Pseushi owner Wesley Chiang chats running one of Australia’s fastest growing clothing brands

pseushi

Wesley Chiang is a graphic designer, visual creative and brand manager of Sydney based clothing brand Pseushi. Across 10 collections, various events, the brand has become a staple of the local fashion sphere, hanging in some of Australia’s most significant storefronts and worn on consistently by some of our favourite local artists (see Triple One’s Like A Version). While at the forefront of some of the strongest designs in the country, the brand has expanded to more than just t-shirts with snazzy designs, but one pushing forward via innovation, breaking the common toxic tropes often associated with the textiles industry. They’ve recently released locally made, designed and produced blank everyday t-shirts, tackling the ever evolving problem of fast fashion and waste in the garment industry. Not to mention, the brand makes monthly contributions (20% of all revenues) to ALS and NAAJA in an effort to #PayTheRent. You can support Pseushi, via their website HERE and keep an eye for their forthcoming 11th collection via their Instagram.

We were lucky enough to grab Wesley Chiang for a quick Q&A chatting about his everyday tasks, managing the brand and his evolution into design.

 

What is your creative medium?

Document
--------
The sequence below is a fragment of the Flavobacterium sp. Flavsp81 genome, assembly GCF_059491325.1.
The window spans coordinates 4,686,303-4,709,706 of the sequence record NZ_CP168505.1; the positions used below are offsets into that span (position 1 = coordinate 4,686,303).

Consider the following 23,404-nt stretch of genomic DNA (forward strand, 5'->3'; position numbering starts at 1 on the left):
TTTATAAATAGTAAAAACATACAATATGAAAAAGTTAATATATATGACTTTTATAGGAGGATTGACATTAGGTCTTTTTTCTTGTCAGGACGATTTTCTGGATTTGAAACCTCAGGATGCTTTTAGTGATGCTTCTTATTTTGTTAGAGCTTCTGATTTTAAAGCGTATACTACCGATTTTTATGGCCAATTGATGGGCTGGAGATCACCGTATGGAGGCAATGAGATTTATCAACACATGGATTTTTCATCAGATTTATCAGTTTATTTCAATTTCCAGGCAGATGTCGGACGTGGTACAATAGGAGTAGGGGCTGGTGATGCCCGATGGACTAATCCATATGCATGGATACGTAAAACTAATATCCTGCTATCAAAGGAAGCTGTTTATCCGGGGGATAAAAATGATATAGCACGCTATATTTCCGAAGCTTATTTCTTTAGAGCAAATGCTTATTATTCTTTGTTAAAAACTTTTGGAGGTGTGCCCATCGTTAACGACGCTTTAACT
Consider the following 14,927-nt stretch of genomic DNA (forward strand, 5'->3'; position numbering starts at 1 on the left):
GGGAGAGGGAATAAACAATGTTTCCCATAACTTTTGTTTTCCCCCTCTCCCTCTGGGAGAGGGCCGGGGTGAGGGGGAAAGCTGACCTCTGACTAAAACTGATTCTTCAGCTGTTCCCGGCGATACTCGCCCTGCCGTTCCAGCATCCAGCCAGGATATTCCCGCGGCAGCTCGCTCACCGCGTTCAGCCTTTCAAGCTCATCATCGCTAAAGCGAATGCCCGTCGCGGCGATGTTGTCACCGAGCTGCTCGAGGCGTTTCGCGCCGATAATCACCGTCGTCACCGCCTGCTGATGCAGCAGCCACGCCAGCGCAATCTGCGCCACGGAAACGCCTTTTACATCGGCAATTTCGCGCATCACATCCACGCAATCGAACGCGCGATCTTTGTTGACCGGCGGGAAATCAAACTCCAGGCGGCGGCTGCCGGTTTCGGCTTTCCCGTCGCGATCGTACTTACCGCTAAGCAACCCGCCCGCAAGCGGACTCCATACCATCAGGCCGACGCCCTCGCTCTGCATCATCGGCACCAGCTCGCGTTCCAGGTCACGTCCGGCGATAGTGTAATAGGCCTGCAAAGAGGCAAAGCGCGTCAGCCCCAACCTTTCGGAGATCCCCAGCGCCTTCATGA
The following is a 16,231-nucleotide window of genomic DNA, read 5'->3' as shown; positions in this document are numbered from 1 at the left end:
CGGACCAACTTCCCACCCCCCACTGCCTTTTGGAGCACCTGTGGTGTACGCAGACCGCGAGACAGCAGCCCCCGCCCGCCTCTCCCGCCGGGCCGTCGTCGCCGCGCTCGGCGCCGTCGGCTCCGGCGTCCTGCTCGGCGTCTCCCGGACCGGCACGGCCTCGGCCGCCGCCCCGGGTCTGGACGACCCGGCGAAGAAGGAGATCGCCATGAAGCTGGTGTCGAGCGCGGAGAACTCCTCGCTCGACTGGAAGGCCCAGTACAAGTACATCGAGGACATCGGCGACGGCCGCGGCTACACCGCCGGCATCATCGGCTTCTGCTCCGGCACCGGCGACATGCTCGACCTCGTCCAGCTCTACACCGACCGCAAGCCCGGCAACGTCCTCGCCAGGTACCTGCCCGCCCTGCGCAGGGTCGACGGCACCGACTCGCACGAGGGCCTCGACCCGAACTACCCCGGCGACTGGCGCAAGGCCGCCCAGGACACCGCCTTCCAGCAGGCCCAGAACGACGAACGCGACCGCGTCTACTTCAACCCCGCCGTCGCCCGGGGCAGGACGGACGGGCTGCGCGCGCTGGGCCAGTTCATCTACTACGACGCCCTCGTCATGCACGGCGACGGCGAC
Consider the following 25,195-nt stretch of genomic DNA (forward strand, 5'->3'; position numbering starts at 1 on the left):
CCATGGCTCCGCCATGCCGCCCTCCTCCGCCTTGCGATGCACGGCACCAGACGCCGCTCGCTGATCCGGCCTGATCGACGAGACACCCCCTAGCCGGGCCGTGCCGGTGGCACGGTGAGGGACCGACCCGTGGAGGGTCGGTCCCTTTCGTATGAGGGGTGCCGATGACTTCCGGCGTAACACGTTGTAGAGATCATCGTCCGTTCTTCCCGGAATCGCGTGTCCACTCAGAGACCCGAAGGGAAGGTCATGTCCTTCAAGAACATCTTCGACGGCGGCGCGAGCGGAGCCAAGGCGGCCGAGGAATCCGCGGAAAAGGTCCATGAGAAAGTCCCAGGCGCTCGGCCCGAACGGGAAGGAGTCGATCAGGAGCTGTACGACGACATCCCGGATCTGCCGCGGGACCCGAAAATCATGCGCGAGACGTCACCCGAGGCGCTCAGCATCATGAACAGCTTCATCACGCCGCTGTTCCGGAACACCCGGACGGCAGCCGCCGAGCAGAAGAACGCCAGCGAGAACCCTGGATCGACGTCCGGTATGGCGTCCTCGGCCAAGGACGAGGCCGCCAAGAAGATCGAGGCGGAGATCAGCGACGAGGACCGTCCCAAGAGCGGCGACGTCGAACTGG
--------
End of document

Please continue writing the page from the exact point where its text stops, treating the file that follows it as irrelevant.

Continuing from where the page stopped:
I am a graphic designer by trade. Things I create mostly appear on screens or in print, like t-shirts.

Where are you from? 
I was born in Brisbane to Taiwanese immigrant parents. We moved back to Taipei, Taiwan shortly after I was born only to return 9 years later in 2002. I then moved to Sydney in 2010 and have stayed ever since (albeit a short 6 month stay in Melbourne).

Why did you start engaging in the fashion world? 
I started making prints and t-shirts the year after finishing uni in 2015. I felt that it was an interesting way of expressing and interpreting my perspective on the world. It feels pretty self-absorbed now that I say it.

How do you measure your community impact? 
Apart from making monthly donations to ALS and NAAJA in an effort to #PayTheRent, I guess there’s not many ways I can quantify my impact on the community. Seeing people walking around wearing t-shirts I’ve made always brings a smile to my face. I wish to start doing pop-ups again once things settle down a bit more.

What does a typical day look like for you? 
As cliche as this may sound, there isn’t really a typical day. My weekly tasks mostly include: designing clothes, problem solving in the production world, researching, freelancing as a graphic designer, working with other local creatives and individuals, learning new skills, absorbing and researching new ideas, going to art galleries, learning how to feed myself etc.

Where can we find your work?
Most of my work for Pseushi can be seen on Instagram or my website. I no longer showcase my freelance design work as I’ve taken a step back to focus on going full-time on the brand.

What can we look forward to from you in the next year?
The 11th collection for Pseushi will release end of May or start of June. One of my goals this year is to break into the 3rd dimension and start designing objects. I studied industrial design for two years and it is maybe time to think about how I can use those skills to create 3D objects. 

What song are you vibing with this week?

Words by PARRY TRITSINIOTIS

Image 1 and 3 via Chris Loutfy, and Ben Murphy

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SEE ALSO
TRIPLE ONE PROVE THEIR CLASS WITH ‘TIME AFTER TIME’ LIKE A VERSION

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Parry Talks, and also writes.